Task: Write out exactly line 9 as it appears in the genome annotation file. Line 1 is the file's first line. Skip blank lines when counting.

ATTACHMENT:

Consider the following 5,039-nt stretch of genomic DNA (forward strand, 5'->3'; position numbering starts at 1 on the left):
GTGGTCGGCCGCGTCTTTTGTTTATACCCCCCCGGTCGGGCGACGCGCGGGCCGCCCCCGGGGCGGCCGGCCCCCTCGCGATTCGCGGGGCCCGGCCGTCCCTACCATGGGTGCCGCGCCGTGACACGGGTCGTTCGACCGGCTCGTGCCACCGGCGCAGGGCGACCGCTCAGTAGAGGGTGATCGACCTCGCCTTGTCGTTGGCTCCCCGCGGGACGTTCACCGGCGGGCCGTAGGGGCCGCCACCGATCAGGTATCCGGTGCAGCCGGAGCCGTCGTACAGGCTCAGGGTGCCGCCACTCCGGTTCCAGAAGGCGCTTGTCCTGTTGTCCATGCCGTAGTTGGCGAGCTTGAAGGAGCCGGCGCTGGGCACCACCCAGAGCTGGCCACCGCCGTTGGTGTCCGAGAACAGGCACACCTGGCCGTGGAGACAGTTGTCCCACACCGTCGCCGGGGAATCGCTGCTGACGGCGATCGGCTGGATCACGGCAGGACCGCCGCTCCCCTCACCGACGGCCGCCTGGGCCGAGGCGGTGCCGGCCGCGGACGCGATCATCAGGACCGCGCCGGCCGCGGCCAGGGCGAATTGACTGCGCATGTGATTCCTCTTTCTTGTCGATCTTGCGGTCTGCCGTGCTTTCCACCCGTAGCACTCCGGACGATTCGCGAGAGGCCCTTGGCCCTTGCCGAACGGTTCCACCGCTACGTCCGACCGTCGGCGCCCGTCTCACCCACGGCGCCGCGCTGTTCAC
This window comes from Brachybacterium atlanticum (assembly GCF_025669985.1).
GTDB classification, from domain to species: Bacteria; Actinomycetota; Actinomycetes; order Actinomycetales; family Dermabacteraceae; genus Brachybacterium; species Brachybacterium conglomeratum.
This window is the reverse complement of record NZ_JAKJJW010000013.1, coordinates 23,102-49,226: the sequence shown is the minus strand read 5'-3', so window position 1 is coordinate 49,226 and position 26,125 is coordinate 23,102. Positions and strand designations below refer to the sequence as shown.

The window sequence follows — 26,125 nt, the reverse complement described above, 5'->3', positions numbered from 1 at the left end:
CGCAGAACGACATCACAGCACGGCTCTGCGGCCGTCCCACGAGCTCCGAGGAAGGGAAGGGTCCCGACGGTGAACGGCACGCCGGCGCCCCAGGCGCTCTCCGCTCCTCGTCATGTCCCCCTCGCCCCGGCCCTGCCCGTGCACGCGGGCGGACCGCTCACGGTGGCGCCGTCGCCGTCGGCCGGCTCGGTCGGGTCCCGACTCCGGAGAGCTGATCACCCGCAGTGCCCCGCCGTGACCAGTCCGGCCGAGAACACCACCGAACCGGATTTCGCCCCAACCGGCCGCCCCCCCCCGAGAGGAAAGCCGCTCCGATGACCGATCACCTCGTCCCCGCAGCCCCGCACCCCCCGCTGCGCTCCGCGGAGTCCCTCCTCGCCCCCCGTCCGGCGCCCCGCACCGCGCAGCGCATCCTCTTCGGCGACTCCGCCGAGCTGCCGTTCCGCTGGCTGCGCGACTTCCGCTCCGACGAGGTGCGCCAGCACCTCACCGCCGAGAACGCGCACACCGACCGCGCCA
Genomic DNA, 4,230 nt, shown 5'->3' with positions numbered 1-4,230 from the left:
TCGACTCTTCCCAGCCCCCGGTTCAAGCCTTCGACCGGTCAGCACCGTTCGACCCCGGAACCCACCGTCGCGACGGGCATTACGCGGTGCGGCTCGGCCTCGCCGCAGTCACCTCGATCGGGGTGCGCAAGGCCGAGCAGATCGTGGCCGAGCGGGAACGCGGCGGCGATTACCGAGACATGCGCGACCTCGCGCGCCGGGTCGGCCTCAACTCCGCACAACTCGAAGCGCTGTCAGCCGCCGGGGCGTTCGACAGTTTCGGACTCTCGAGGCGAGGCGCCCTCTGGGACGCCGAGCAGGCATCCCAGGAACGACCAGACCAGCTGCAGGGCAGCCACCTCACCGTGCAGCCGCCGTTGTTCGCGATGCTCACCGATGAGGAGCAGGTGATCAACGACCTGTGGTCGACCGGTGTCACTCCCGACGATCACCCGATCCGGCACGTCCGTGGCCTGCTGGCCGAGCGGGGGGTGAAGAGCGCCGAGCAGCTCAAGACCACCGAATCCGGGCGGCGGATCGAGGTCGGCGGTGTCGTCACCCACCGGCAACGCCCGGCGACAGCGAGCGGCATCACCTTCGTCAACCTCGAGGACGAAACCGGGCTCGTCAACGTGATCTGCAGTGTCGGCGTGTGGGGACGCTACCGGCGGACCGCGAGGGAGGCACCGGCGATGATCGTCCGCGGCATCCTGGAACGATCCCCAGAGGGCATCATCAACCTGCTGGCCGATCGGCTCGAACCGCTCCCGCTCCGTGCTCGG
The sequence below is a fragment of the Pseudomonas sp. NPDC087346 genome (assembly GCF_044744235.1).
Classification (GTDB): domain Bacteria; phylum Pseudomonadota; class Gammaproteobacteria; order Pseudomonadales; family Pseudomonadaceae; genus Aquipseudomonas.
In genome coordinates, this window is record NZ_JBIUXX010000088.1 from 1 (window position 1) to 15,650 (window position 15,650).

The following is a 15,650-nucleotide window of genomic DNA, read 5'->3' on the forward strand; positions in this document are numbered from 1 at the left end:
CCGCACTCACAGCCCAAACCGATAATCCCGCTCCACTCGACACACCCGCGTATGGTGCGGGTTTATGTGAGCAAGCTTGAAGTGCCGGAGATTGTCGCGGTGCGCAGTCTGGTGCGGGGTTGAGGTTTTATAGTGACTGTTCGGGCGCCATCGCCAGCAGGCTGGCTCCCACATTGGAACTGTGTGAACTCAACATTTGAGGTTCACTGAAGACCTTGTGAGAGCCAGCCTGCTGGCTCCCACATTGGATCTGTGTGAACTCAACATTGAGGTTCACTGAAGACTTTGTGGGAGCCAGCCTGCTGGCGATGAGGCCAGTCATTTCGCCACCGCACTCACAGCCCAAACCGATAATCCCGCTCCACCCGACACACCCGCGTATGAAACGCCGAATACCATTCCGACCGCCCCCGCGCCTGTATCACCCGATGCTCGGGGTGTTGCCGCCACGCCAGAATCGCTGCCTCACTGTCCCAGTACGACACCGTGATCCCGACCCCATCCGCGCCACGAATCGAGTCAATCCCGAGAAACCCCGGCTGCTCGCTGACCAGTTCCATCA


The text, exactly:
TCGACTCTTCCCAGCCCCCGGTTCAAGCCTTCGACCGGTCAGCACCGTTCGACCCCGGAACCCACCGTCGCGACGGGCATTACGCGGTGCGGCTCGGCCTCGCCGCAGTCACCTCGATCGGGGTGCGCAAGGCCGAGCAGATCGTGGCCGAGCGGGAACGCGGCGGCGATTACCGAGACATGCGCGACCTCGCGCGCCGGGTCGGCCTCAACTCCGCACAACTCGAAGCGCTGTCAGCCGCCGGGGCGTTCGACAGTTTCGGACTCTCGAGGCGAGGCGCCCTCTGGGACGCCGAGCAGGCATCCCAGGAACGACCAGACCAGCTGCAGGGCAGCCACCTCACCGTGCAGCCGCCGTTGTTCGCGATGCTCACCGATGAGGAGCAGGTGATCAACGACCTGTGGTCGACCGGTGTCACTCCCGACGATCACCCGATCCGGCACGTCCGTGGCCTGCTGGCCGAGCGGGGGGTGAAGAGCGCCGAGCAGCTCAAGACCACCGAATCCGGGCGGCGGATCGAGGTCGGCGGTGTCGTCACCCACCGGCAACGCCCGGCGACAGCGAGCGGCATCACCTTCGTCAACCTCGAGGACGAAACCGGGCTCGTCAACGTGATCTGCAGTGTCGGCGTGTGGGGACGCTACCGGCGGACCGCGAGGGAGGCACCGGCGATGATCGTCCGCGGCATCCTGGAACGATCCCCAGAGGGCATCATCAACCTGCTGGCCGATCGGCTCGAACCGCTCCCGCTCCGTGCTCGG